Setting a reef tank takes a lot of thought and planning. Aquarists sometimes overlook the importance of the substrate. At first glance, the substrate is just a decoration. It’s there to cover the bottom of the aquarium. But it’s much more than just some sand. You may remember bare-bottom reef tanks. The idea was to prevent accumulation of debris by removing substrate particles that trapped organic sludge. The bare bottom was supposed to allow debris to be blown up and into the filter system, keeping the tank pristine. Jumping ahead to today, we now know it’s possible and beneficial to have a layer of sand substrate in a reef aquarium. But there’s more to it than simply dumping substrate on the bottom of the tank. There’s some real science involved if you want your sand bed to work properly. Curious? Here’s what you need to know about sand beds.
The main engine that drives our reef aquariums are billions of invisible microbes laboring away to recycle nutrients and remove toxins. This unseen word works day and night, mostly invisible to our eyes. A lot of these microscopic life forms live in and on the rock. They’ll also set up shop in the substrate. In general terms, sand beds provide a place for beneficial microbes to colonize. But the type of sand and depth of the sand bed has an affect on what kind of microbial action takes place in the aquarium. Sand beds fall into two categories. Shallow beds are normally 1.5 to 2 inches deep. Deep sand beds can be up to several inches thick. The size of sand used in each category also affects sand bed performance. We’ll break it down.
A 1.5 to 2-inch fine sand bed looks silky smooth. Popular substrates are Fiji Pink and Aragamax sand. You’ll have plenty of extra surface area for aerobic bacteria. The sand is light and can be blown around if you’ve got strong flow pumps. It may result in exposed bare spots on the bottom of the tank.
A 6 to 8-inch bed of fine sand will have that smooth look plus the benefits of aerobic and anaerobic zones. That’s because the deeper layers won’t be constantly blown around and exposed to oxygenated water. You’ll want to have a sand-sifting clean-up crew to pick through the sand grains. They’ll keep the deeper layer free of sludgy detritus but won’t upset the low-oxygen zone. The down side is the deeper bed requires more sand, which reduces space and water volume in the aquarium.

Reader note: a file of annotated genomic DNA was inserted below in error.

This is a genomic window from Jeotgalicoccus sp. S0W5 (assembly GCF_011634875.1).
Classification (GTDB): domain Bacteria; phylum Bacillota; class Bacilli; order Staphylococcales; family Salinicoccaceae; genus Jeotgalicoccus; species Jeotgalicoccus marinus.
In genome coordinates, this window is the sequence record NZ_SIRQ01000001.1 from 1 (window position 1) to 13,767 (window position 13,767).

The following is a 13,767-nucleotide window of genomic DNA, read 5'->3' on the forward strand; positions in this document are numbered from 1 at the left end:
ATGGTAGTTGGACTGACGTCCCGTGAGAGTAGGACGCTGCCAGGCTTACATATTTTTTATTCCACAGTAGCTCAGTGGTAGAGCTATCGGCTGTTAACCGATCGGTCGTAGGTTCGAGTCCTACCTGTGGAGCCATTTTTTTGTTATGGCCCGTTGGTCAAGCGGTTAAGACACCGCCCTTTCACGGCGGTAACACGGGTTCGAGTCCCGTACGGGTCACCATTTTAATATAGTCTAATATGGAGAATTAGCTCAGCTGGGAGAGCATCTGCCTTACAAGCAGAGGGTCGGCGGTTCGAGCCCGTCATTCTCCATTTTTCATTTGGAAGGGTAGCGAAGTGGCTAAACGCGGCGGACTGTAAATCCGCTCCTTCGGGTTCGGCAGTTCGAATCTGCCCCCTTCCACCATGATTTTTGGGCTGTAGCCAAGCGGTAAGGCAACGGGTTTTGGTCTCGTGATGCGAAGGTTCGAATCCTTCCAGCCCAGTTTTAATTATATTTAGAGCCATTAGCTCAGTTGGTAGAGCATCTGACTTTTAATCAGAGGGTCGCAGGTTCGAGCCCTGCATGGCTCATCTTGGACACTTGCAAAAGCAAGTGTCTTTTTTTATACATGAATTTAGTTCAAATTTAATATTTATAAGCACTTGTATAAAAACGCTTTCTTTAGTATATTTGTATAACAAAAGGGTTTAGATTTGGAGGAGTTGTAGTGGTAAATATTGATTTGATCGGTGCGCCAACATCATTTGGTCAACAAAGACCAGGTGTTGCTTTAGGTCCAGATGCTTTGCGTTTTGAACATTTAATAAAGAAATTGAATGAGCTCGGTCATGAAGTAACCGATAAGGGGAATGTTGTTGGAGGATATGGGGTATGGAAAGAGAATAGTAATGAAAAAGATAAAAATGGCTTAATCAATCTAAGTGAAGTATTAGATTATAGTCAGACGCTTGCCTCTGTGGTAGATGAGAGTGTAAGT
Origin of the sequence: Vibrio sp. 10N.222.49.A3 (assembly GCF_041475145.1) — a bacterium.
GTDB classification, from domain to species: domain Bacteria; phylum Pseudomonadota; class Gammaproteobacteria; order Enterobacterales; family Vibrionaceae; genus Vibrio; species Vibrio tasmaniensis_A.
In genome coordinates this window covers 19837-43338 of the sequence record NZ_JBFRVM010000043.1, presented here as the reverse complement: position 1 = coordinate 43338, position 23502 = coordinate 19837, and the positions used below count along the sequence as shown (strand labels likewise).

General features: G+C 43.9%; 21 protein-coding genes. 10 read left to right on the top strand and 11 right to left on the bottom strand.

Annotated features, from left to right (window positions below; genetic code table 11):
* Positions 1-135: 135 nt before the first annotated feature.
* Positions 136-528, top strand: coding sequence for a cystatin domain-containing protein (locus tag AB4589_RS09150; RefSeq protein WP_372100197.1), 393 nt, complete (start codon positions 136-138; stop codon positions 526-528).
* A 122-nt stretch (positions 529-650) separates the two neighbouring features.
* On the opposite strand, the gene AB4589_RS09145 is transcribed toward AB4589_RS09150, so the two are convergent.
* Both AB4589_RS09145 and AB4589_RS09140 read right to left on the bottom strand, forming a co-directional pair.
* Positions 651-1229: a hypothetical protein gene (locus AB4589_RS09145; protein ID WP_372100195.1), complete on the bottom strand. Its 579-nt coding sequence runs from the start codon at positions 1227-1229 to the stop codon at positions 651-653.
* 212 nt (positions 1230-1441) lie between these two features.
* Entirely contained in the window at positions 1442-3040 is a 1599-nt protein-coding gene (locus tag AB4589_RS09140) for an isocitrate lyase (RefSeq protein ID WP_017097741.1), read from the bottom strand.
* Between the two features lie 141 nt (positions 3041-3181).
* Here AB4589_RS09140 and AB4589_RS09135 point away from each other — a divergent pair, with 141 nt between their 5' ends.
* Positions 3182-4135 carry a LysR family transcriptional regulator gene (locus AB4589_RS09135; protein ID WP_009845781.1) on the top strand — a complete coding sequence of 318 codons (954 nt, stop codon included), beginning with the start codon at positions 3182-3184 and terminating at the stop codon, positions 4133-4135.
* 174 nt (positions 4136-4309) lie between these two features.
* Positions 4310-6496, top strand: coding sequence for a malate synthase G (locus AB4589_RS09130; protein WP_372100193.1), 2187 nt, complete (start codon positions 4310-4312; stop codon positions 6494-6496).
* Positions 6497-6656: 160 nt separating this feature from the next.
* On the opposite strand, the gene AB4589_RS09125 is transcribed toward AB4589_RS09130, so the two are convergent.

Another popular option is to create a shallow bed using coarse grained sand. There’s less surface area, but it won’t make any difference in the big picture. The heavier, more dense particles won’t be blown around by wave pumps. The coarser particles will act as a detritus trap. Some organic matter is great, acting as a food source for the microbes. But too much can lead to hydrogen sulfide pockets. A clean-up crew will help along with modest feeding with frozen and prepared foods. You can easily clean it with a gravel vac while making a water change.
We say “Don’t do it!” Deep coarse sand beds are tricky. They will eventually clog with organic sludge and become pockets of anaerobic activity that produce poisonous hydrogen sulfide. It’s better not to risk it and in reality, you can achieve better results by using a deep bed of fine sand. You’ll get the denitrification, great looks but without the difficult to maintain sludge layer. How much you need depends on type of sand and footprint of your aquarium We’ve made it easy to figure out with our marine Depot Sand Bed Depth Calculator! Just put in your tank’s dimensions and type of bed you want to build. You’ll also have to plug in the density of the sand product you want to use. This can be found on the product description page. It’s easy! No more guessing!